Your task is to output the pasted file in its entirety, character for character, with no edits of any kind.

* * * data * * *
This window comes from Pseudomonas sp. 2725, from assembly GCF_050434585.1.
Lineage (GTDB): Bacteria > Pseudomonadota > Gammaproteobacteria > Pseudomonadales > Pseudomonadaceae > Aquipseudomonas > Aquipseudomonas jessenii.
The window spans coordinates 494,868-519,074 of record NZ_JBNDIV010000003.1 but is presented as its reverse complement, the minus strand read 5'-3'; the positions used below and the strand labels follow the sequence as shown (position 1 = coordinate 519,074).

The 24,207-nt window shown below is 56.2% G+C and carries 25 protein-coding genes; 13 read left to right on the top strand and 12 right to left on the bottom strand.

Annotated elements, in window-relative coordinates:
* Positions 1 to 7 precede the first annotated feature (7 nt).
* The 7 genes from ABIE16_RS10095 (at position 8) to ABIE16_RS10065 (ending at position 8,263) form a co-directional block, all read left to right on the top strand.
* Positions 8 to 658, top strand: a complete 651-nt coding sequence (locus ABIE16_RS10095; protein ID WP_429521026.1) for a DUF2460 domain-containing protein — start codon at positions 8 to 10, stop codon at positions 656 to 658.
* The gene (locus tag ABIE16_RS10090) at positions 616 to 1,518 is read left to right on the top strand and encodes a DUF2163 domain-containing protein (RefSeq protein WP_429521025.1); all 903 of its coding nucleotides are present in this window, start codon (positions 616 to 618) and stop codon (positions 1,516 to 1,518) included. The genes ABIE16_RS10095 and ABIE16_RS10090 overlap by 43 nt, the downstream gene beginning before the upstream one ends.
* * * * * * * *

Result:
This window comes from Pseudomonas sp. 2725, from assembly GCF_050434585.1.
Lineage (GTDB): Bacteria > Pseudomonadota > Gammaproteobacteria > Pseudomonadales > Pseudomonadaceae > Aquipseudomonas > Aquipseudomonas jessenii.
The window spans coordinates 494,868-519,074 of record NZ_JBNDIV010000003.1 but is presented as its reverse complement, the minus strand read 5'-3'; the positions used below and the strand labels follow the sequence as shown (position 1 = coordinate 519,074).

The 24,207-nt window shown below is 56.2% G+C and carries 25 protein-coding genes; 13 read left to right on the top strand and 12 right to left on the bottom strand.

Annotated elements, in window-relative coordinates:
* Positions 1 to 7 precede the first annotated feature (7 nt).
* The 7 genes from ABIE16_RS10095 (at position 8) to ABIE16_RS10065 (ending at position 8,263) form a co-directional block, all read left to right on the top strand.
* Positions 8 to 658, top strand: a complete 651-nt coding sequence (locus ABIE16_RS10095; protein ID WP_429521026.1) for a DUF2460 domain-containing protein — start codon at positions 8 to 10, stop codon at positions 656 to 658.
* The gene (locus tag ABIE16_RS10090) at positions 616 to 1,518 is read left to right on the top strand and encodes a DUF2163 domain-containing protein (RefSeq protein WP_429521025.1); all 903 of its coding nucleotides are present in this window, start codon (positions 616 to 618) and stop codon (positions 1,516 to 1,518) included. The genes ABIE16_RS10095 and ABIE16_RS10090 overlap by 43 nt, the downstream gene beginning before the upstream one ends.